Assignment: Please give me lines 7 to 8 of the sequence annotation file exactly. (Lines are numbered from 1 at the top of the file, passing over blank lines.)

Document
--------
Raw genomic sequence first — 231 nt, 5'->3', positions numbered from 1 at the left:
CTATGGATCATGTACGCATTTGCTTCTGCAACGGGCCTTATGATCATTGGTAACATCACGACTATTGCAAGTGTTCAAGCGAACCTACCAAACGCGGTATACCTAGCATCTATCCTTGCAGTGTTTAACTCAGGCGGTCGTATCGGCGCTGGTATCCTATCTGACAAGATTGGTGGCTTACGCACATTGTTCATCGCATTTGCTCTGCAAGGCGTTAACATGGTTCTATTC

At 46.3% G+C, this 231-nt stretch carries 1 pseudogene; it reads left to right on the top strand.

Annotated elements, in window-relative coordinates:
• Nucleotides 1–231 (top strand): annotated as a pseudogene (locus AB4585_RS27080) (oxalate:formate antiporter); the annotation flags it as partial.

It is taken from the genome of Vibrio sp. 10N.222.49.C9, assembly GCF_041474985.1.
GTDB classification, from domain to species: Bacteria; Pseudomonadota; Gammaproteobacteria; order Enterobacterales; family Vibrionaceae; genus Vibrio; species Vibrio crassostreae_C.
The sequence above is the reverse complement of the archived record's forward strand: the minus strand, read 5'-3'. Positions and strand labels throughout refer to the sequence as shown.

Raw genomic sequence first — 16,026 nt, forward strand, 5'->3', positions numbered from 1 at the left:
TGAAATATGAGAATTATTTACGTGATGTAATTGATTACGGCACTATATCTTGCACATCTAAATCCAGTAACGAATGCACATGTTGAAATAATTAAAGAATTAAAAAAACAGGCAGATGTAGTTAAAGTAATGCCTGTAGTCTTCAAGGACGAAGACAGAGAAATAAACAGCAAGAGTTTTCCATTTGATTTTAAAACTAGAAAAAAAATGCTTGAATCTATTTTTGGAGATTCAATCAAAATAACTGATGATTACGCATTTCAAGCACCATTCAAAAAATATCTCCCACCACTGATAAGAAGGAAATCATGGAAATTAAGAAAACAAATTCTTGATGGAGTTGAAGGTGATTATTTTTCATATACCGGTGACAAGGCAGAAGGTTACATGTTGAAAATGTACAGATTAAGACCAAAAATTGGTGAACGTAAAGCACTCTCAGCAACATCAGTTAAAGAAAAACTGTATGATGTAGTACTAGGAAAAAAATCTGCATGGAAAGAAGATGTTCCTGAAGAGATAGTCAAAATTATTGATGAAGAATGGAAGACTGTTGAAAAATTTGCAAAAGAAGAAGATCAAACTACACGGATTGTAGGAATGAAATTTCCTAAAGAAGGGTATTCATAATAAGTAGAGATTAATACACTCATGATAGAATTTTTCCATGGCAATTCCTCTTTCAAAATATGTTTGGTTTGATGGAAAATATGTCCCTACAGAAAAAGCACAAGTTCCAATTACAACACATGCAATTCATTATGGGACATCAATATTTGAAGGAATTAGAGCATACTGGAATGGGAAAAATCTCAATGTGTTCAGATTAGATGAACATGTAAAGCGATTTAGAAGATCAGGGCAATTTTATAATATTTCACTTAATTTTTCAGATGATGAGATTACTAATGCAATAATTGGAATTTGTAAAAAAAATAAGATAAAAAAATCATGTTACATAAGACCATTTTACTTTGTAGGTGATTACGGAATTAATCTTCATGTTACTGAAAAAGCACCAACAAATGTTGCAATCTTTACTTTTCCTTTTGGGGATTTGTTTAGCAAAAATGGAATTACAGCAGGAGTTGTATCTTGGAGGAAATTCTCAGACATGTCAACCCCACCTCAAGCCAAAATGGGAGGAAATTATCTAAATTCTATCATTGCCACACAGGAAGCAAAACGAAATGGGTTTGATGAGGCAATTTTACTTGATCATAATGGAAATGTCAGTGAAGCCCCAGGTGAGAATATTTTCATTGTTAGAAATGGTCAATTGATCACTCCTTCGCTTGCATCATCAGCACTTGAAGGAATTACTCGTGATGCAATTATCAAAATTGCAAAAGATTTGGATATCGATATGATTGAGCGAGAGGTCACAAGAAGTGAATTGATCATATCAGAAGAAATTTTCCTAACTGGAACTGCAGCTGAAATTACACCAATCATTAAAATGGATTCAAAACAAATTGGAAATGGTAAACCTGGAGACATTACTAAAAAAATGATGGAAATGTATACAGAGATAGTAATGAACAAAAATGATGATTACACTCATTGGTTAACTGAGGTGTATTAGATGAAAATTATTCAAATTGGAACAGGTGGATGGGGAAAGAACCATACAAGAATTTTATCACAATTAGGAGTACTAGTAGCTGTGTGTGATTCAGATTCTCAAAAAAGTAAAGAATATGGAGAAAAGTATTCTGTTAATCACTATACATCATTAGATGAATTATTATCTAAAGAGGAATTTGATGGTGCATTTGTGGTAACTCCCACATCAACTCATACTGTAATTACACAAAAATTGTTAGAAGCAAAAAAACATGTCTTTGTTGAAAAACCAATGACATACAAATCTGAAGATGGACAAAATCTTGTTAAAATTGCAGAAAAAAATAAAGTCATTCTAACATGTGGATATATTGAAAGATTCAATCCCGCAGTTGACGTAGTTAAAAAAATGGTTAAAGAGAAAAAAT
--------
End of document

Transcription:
GTDB classification, from domain to species: Bacteria; Pseudomonadota; Gammaproteobacteria; order Enterobacterales; family Vibrionaceae; genus Vibrio; species Vibrio crassostreae_C.
The sequence above is the reverse complement of the archived record's forward strand: the minus strand, read 5'-3'. Positions and strand labels throughout refer to the sequence as shown.